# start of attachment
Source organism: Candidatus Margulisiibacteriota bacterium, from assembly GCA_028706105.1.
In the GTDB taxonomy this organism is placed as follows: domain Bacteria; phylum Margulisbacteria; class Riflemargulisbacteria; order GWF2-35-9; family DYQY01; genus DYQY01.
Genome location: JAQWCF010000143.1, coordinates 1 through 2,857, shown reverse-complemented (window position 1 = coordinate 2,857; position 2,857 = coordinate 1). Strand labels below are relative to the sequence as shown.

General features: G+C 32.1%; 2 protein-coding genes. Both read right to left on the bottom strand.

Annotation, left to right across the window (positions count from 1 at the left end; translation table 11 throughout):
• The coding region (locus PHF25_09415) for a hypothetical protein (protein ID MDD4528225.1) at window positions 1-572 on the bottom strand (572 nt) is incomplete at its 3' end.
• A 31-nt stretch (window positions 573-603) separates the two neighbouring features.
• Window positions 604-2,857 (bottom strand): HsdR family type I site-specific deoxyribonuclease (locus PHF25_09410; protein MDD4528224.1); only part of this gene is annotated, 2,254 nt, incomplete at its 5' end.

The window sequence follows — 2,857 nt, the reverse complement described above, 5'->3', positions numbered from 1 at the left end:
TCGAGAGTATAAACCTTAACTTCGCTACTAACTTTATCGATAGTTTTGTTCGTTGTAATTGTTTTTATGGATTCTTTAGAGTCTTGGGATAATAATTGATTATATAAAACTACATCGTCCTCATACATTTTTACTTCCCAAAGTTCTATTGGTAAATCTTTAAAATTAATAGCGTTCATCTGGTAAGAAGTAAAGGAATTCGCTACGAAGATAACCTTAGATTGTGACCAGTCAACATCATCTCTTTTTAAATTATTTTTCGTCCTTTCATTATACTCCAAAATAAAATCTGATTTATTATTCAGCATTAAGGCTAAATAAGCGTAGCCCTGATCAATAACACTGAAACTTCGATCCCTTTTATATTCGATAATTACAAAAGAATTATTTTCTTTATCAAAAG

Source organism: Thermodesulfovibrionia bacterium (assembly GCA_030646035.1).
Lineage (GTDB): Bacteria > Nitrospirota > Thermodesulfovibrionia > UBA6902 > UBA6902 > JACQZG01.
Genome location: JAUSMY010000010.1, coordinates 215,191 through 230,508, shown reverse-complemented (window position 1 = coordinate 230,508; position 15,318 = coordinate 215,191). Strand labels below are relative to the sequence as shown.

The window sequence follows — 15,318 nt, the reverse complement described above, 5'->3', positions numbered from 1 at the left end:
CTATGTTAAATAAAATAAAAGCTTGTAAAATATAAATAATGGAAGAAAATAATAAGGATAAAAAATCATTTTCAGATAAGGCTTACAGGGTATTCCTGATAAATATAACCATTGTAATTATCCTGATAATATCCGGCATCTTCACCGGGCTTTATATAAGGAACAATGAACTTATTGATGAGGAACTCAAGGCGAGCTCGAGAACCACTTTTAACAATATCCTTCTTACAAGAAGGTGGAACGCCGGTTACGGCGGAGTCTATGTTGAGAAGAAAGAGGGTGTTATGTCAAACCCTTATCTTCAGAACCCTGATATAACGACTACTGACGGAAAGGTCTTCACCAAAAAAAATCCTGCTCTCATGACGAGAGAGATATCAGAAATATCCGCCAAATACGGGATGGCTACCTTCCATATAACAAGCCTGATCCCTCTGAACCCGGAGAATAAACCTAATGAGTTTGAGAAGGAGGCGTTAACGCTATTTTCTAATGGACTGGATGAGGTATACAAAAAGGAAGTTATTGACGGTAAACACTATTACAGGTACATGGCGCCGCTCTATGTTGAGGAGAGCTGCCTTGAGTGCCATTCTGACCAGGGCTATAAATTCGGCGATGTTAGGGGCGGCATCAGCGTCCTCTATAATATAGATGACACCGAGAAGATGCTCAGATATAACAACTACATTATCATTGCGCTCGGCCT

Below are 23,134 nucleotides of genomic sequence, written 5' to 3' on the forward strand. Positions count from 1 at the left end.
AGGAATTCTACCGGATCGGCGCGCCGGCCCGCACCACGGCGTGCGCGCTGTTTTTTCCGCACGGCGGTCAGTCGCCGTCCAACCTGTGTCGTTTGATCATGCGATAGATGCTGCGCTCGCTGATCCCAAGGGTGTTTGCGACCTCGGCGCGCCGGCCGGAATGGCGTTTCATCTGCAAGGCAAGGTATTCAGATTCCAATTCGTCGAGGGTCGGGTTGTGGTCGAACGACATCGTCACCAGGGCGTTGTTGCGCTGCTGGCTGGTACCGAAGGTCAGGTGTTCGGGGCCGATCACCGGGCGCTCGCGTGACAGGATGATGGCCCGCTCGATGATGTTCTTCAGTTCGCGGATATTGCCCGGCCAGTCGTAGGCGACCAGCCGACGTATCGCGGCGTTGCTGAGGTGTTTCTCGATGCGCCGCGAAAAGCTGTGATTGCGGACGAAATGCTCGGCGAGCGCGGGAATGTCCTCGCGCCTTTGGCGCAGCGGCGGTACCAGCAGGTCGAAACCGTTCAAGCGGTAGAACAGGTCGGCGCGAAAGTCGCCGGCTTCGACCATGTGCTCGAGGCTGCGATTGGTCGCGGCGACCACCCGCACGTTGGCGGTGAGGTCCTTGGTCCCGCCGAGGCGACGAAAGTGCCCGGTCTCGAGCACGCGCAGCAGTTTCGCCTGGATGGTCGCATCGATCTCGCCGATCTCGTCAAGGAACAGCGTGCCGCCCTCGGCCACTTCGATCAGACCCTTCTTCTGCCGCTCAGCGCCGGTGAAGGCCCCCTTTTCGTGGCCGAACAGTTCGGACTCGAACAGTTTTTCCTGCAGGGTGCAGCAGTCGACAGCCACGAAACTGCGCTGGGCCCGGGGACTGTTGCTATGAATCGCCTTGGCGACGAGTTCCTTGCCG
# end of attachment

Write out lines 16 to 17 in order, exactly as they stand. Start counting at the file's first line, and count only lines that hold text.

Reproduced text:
Below are 23,134 nucleotides of genomic sequence, written 5' to 3' on the forward strand. Positions count from 1 at the left end.
AGGAATTCTACCGGATCGGCGCGCCGGCCCGCACCACGGCGTGCGCGCTGTTTTTTCCGCACGGCGGTCAGTCGCCGTCCAACCTGTGTCGTTTGATCATGCGATAGATGCTGCGCTCGCTGATCCCAAGGGTGTTTGCGACCTCGGCGCGCCGGCCGGAATGGCGTTTCATCTGCAAGGCAAGGTATTCAGATTCCAATTCGTCGAGGGTCGGGTTGTGGTCGAACGACATCGTCACCAGGGCGTTGTTGCGCTGCTGGCTGGTACCGAAGGTCAGGTGTTCGGGGCCGATCACCGGGCGCTCGCGTGACAGGATGATGGCCCGCTCGATGATGTTCTTCAGTTCGCGGATATTGCCCGGCCAGTCGTAGGCGACCAGCCGACGTATCGCGGCGTTGCTGAGGTGTTTCTCGATGCGCCGCGAAAAGCTGTGATTGCGGACGAAATGCTCGGCGAGCGCGGGAATGTCCTCGCGCCTTTGGCGCAGCGGCGGTACCAGCAGGTCGAAACCGTTCAAGCGGTAGAACAGGTCGGCGCGAAAGTCGCCGGCTTCGACCATGTGCTCGAGGCTGCGATTGGTCGCGGCGACCACCCGCACGTTGGCGGTGAGGTCCTTGGTCCCGCCGAGGCGACGAAAGTGCCCGGTCTCGAGCACGCGCAGCAGTTTCGCCTGGATGGTCGCATCGATCTCGCCGATCTCGTCAAGGAACAGCGTGCCGCCCTCGGCCACTTCGATCAGACCCTTCTTCTGCCGCTCAGCGCCGGTGAAGGCCCCCTTTTCGTGGCCGAACAGTTCGGACTCGAACAGTTTTTCCTGCAGGGTGCAGCAGTCGACAGCCACGAAACTGCGCTGGGCCCGGGGACTGTTGCTATGAATCGCCTTGGCGACGAGTTCCTTGCCG